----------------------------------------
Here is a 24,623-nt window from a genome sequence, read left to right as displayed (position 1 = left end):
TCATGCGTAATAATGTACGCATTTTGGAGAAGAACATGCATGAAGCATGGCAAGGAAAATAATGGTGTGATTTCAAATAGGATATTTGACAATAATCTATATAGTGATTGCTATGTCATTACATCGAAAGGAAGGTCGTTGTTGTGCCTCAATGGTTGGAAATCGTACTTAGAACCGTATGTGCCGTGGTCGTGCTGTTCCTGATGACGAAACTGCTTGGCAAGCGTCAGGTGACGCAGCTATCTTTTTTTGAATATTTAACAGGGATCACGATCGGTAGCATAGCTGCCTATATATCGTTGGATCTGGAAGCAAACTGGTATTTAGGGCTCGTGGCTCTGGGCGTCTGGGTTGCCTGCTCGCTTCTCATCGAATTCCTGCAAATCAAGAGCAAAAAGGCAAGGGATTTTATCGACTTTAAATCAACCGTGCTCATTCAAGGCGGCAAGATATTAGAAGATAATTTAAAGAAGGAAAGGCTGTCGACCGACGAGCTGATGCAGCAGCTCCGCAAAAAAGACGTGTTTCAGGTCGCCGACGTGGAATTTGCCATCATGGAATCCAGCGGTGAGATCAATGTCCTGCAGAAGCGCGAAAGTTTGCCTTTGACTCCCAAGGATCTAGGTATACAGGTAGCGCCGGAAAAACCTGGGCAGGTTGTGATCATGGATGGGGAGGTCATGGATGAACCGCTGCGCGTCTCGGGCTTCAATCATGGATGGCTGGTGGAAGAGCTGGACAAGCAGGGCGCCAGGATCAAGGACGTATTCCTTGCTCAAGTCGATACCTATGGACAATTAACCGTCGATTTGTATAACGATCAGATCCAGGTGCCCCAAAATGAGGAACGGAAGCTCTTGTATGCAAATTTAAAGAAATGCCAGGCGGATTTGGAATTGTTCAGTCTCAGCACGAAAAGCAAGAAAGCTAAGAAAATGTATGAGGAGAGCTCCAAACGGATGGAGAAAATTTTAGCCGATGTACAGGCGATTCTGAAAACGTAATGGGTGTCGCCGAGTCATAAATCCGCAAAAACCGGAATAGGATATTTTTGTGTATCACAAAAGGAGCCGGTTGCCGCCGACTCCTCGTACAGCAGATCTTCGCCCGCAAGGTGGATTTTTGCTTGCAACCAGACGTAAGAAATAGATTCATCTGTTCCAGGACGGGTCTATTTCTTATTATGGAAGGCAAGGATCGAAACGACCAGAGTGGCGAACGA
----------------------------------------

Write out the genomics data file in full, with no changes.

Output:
Here is a 24,623-nt window from a genome sequence, read left to right as displayed (position 1 = left end):
TCATGCGTAATAATGTACGCATTTTGGAGAAGAACATGCATGAAGCATGGCAAGGAAAATAATGGTGTGATTTCAAATAGGATATTTGACAATAATCTATATAGTGATTGCTATGTCATTACATCGAAAGGAAGGTCGTTGTTGTGCCTCAATGGTTGGAAATCGTACTTAGAACCGTATGTGCCGTGGTCGTGCTGTTCCTGATGACGAAACTGCTTGGCAAGCGTCAGGTGACGCAGCTATCTTTTTTTGAATATTTAACAGGGATCACGATCGGTAGCATAGCTGCCTATATATCGTTGGATCTGGAAGCAAACTGGTATTTAGGGCTCGTGGCTCTGGGCGTCTGGGTTGCCTGCTCGCTTCTCATCGAATTCCTGCAAATCAAGAGCAAAAAGGCAAGGGATTTTATCGACTTTAAATCAACCGTGCTCATTCAAGGCGGCAAGATATTAGAAGATAATTTAAAGAAGGAAAGGCTGTCGACCGACGAGCTGATGCAGCAGCTCCGCAAAAAAGACGTGTTTCAGGTCGCCGACGTGGAATTTGCCATCATGGAATCCAGCGGTGAGATCAATGTCCTGCAGAAGCGCGAAAGTTTGCCTTTGACTCCCAAGGATCTAGGTATACAGGTAGCGCCGGAAAAACCTGGGCAGGTTGTGATCATGGATGGGGAGGTCATGGATGAACCGCTGCGCGTCTCGGGCTTCAATCATGGATGGCTGGTGGAAGAGCTGGACAAGCAGGGCGCCAGGATCAAGGACGTATTCCTTGCTCAAGTCGATACCTATGGACAATTAACCGTCGATTTGTATAACGATCAGATCCAGGTGCCCCAAAATGAGGAACGGAAGCTCTTGTATGCAAATTTAAAGAAATGCCAGGCGGATTTGGAATTGTTCAGTCTCAGCACGAAAAGCAAGAAAGCTAAGAAAATGTATGAGGAGAGCTCCAAACGGATGGAGAAAATTTTAGCCGATGTACAGGCGATTCTGAAAACGTAATGGGTGTCGCCGAGTCATAAATCCGCAAAAACCGGAATAGGATATTTTTGTGTATCACAAAAGGAGCCGGTTGCCGCCGACTCCTCGTACAGCAGATCTTCGCCCGCAAGGTGGATTTTTGCTTGCAACCAGACGTAAGAAATAGATTCATCTGTTCCAGGACGGGTCTATTTCTTATTATGGAAGGCAAGGATCGAAACGACCAGAGTGGCGAACGA